Control of Glyphosate-Resistant Giant Ragweed (Ambrosia trifida L.) with 2,4-D Followed by Pre-Emergence or Post-Emergence Herbicides in Glyphosate-Resistant Soybean (Glycine max L.)


Control of glyphosate-resistant giant ragweed is a challenge, particularly for soybean growers, because of limited effective post-emergence (POST) herbicide options. Many soybean growers in no-till production systems use 2,4-D in burndown application for control of broadleaf weeds, including giant ragweed. Field experiments were conducted at David City, NE, in 2012 and 2013 to evaluate 2,4-D followed by PRE or POST herbicide programs for control of glyphosate-resistant giant ragweed in glyphosate-resistant soybean. Results suggested that burndown application of 2,4-D or saflufenacil plus imazethapyr resulted in 89 to 99% control of giant ragweed at 21 days after treatment. Burndown-only treatments of S-metolachlor plus metribuzin or sulfentrazone plus cloransulam resulted in poor control (≤65%) of giant ragweed and reduced soybean yield (≤ 577 kg·ha-1). Burndown application of 2,4-D followed by saflufenacil plus imazethapyr, S-metolachlor plus metribuzin, or sulfentrazone plus cloransulam applied pre-emergence (PRE) or cloransulam, chlorimuron, fomesafen, imazethapyr, or lactofen in tank-mixtures with acetochlor applied POST resulted in 87% to 99% giant ragweed control, reduced density to ≤7 plants m-2, and resulted in soybean yield from 2519 to 3823 kg·ha-1. There was no difference among and between 2,4-D followed by PRE or POST herbicides for giant ragweed control, density, or soybean yield, indicating all the two pass herbicide programs were effective. It is concluded that glyphosate-resistant giant ragweed can be effectively controlled in soybean by including 2,4-D in burndown program followed by PRE or POST herbicides tested in this study.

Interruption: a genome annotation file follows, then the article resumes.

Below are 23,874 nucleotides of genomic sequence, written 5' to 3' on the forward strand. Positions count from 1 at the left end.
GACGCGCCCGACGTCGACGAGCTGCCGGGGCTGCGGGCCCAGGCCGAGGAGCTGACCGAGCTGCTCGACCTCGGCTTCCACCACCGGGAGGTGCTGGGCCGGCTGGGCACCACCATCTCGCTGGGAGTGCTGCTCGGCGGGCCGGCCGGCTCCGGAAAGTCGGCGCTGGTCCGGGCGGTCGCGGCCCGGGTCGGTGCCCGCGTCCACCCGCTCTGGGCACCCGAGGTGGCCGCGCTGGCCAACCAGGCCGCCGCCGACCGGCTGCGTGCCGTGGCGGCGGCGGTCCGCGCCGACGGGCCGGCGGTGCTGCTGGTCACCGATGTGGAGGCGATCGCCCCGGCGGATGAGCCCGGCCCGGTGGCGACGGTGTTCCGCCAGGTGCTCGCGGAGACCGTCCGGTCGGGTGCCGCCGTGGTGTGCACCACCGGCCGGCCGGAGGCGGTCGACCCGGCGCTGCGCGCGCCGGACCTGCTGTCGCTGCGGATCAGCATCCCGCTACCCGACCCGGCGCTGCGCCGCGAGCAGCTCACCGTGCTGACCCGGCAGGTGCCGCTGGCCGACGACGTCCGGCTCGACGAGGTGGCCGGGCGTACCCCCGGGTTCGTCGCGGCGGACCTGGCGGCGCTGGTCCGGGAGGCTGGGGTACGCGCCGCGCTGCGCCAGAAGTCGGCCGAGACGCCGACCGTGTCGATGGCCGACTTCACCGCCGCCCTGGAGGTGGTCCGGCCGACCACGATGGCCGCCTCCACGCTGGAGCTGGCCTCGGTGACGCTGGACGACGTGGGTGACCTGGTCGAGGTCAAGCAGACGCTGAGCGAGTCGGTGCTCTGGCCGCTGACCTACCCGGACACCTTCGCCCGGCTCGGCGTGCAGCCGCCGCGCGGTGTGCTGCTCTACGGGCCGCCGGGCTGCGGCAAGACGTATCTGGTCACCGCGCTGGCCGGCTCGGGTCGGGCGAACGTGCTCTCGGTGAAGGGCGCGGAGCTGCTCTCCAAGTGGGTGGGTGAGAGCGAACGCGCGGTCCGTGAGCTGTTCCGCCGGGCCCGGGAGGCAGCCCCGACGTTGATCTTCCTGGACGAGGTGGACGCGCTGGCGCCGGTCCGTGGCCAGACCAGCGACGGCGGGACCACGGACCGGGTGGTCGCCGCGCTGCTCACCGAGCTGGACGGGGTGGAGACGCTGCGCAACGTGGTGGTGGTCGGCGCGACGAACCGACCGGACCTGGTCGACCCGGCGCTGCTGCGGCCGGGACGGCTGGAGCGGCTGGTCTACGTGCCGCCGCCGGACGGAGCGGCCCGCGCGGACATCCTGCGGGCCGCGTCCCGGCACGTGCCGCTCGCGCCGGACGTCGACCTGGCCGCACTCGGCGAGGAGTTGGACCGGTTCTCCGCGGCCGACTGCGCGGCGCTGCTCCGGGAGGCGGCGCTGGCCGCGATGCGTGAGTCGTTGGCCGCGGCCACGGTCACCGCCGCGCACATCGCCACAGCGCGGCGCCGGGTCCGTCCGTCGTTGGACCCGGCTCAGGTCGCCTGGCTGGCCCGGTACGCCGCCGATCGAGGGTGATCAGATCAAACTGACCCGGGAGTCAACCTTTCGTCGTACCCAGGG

Share and Cite:

Jhala, A. , Sandell, L. and Kruger, G. (2014) Control of Glyphosate-Resistant Giant Ragweed (Ambrosia trifida L.) with 2,4-D Followed by Pre-Emergence or Post-Emergence Herbicides in Glyphosate-Resistant Soybean (Glycine max L.). American Journal of Plant Sciences, 5, 2289-2297. doi: 10.4236/ajps.2014.515243.

Conflicts of Interest

The authors declare no conflicts of interest.


[1] USDA (US Department of Agriculture) (2012) Economic Research Service. Oil Crops Outlooks.
[2] Green, J.M. (2009) Evolution of Glyphosate-Resistant Crop Technology. Weed Science, 57, 108-117.
[3] USDA-NASS (U.S. Department of Agriculture—National Agricultural Statistics Service) (2013) Prospective Plantings 2012. USDA-NASS.
[4] Duke, S.O. (2005) Taking Stock of Herbicide-Resistant Crops Ten Years after Introduction. Pest Management Science, 61, 211-218.
[5] Givens, W.A., Shaw, D.R., Kruger, G.R., Young, B.G., Wilson, R.G., Wilcut, J.W., Jordan, D.L. and Weller, S.C. (2009) Survey of Tillage Trends Following the Adoption of Glyphosate-Resistant Crops. Weed Technology, 23, 162-166.
[6] Green, J.M. (2012) The Benefits of Herbicide-Resistant Crops. Pest Management Science, 68, 1323-1331.
[7] Owen, M.D.K. and Zelaya, I.A. (2005) Herbicide-Resistance Crops and Weed Resistance to Herbicides. Pest Management Science, 61, 301-311.
[8] Heap, I.M. (2013) International Survey of Herbicide-Resistant Weeds.
[9] Bassett, I.J. and Crompton, C.W. (1982) The Biology of Canadian Weeds.: 55.: Ambrosia trifida L. Canadian Journal of Plant Science, 62, 1003-1010.
[10] Johnson, B.M., Loux, M., Nordby, D., Sprague, C., Nice, G., Westhoven, A. and Stachler, J. (2006) Biology and Management of Giant Ragweed. Purdue Extension Publication, GWC-12.
[11] Abul-Fatih, H.A. and Bazzaz, F.A. (1979) The Biology of (Ambrosia trifida). II. Germination, Emergence, Growth and Survival. New Phytolologist, 83, 817-827.
[12] Beckie, H.J. (2006) Herbicide Resistant Weeds: Management Tactics and Practices. Weed Technology, 20, 793-814.